Reading — From dream to reality
I am the mother of a nonverbal boy with severe autism.
It was very important to me that my son be able to read:
- I can accept that he has severe autism
- I can accept that he is nonverbal
- I could not accept that he would go through life not knowing how to read
It took me a long time and many hours of work. I made many mistakes. Eventually I succeeded. Here are the steps I used to teach my son to read:
- Make sure foundation skills are in place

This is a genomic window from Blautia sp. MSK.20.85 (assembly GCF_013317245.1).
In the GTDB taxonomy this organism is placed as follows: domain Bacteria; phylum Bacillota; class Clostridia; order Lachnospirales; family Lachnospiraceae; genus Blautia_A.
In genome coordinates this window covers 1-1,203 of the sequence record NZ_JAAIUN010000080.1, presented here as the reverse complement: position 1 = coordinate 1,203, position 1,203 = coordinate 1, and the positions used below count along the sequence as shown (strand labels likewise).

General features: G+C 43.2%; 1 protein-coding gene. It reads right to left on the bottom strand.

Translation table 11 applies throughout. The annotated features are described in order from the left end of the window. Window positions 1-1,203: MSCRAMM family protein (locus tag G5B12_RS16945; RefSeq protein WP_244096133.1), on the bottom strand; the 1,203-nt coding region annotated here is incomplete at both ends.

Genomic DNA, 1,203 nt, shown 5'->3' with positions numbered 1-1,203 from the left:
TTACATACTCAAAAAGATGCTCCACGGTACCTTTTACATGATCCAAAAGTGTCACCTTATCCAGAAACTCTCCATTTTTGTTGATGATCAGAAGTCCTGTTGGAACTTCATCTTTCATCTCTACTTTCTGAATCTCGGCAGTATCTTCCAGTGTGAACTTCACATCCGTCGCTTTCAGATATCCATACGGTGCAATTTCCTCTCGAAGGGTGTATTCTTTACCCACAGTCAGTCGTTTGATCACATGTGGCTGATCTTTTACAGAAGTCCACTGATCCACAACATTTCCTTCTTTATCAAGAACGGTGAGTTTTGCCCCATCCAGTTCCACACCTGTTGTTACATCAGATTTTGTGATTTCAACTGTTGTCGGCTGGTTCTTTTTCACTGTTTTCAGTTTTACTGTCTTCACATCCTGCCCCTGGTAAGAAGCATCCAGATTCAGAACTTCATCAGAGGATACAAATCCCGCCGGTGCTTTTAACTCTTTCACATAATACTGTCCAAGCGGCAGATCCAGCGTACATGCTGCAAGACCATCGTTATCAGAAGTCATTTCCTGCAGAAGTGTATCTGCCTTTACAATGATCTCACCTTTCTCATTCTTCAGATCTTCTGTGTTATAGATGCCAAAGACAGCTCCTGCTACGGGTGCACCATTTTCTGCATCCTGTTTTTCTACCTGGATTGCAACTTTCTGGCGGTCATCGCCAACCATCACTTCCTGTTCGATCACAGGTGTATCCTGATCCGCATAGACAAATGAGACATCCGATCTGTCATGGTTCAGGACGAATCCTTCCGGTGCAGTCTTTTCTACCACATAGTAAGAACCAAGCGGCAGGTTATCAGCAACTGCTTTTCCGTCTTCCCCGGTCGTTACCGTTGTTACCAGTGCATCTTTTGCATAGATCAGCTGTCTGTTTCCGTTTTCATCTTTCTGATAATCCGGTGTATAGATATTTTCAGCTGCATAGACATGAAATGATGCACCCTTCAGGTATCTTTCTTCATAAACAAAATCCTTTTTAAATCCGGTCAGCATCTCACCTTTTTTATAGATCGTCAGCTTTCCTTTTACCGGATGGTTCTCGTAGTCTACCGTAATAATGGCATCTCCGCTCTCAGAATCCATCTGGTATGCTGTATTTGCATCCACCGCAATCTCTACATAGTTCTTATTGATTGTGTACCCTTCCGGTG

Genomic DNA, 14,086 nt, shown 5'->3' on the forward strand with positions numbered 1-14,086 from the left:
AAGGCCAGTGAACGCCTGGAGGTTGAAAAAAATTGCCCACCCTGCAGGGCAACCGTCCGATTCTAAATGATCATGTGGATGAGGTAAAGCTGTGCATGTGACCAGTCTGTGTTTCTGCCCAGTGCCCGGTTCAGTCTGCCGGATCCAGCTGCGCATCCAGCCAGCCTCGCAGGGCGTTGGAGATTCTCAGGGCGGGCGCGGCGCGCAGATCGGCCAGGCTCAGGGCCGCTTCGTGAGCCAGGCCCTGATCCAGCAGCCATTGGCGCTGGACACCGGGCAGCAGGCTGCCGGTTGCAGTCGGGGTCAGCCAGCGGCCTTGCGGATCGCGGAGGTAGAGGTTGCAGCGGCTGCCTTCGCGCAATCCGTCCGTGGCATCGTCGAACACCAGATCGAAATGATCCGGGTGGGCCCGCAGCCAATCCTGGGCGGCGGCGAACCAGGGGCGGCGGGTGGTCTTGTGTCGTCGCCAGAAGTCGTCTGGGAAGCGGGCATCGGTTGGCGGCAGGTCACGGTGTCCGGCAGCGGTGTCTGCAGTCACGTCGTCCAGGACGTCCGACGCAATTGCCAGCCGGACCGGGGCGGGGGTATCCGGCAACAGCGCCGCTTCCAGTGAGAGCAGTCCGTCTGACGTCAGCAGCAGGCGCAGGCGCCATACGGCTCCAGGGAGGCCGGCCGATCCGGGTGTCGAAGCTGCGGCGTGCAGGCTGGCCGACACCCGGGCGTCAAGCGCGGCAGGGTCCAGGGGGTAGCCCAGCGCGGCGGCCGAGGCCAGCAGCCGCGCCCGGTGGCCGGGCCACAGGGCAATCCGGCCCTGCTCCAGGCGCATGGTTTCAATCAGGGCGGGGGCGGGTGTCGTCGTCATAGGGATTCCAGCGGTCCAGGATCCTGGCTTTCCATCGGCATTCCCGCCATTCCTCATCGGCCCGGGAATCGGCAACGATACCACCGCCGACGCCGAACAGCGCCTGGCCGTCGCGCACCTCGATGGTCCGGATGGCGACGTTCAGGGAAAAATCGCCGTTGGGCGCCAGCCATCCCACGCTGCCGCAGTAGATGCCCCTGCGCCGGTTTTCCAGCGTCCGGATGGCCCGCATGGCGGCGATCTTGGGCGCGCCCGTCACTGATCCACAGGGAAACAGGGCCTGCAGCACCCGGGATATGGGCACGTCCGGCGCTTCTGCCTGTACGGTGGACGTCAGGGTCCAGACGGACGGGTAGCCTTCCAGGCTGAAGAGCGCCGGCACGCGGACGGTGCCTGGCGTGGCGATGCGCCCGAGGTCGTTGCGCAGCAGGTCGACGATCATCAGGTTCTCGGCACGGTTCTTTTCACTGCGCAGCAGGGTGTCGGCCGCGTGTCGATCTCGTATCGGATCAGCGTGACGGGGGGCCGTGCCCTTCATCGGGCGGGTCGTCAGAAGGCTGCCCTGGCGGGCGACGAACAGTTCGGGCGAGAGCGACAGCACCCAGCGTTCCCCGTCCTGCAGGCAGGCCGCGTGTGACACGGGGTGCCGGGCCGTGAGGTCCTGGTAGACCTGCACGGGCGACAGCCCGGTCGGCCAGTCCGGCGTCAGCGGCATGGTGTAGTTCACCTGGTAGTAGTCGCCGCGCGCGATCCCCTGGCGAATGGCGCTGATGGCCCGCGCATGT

- Use Direct Instruction reading programs
- Provide lots of supports and lots of opportunities to practice
- Use TAGteach to deliver precise, in-the-moment positive reinforcement for correct responses.
Step One: make sure foundation skills are in place
The skills a child with autism will need to begin reading instruction include the ability to sit at a table for at least 15-20 minutes and the ability to respond to questions or complete tasks (this is generally achieved through an ABA (Applied Behavior Analysis) or VB (Verbal Behavior) program).
During the pre-reading instruction, I focused on increasing the range of sounds my son could produce, and mastering as many labels of objects and actions as possible: such as cat, dog, house, running, sitting, sleeping and so forth.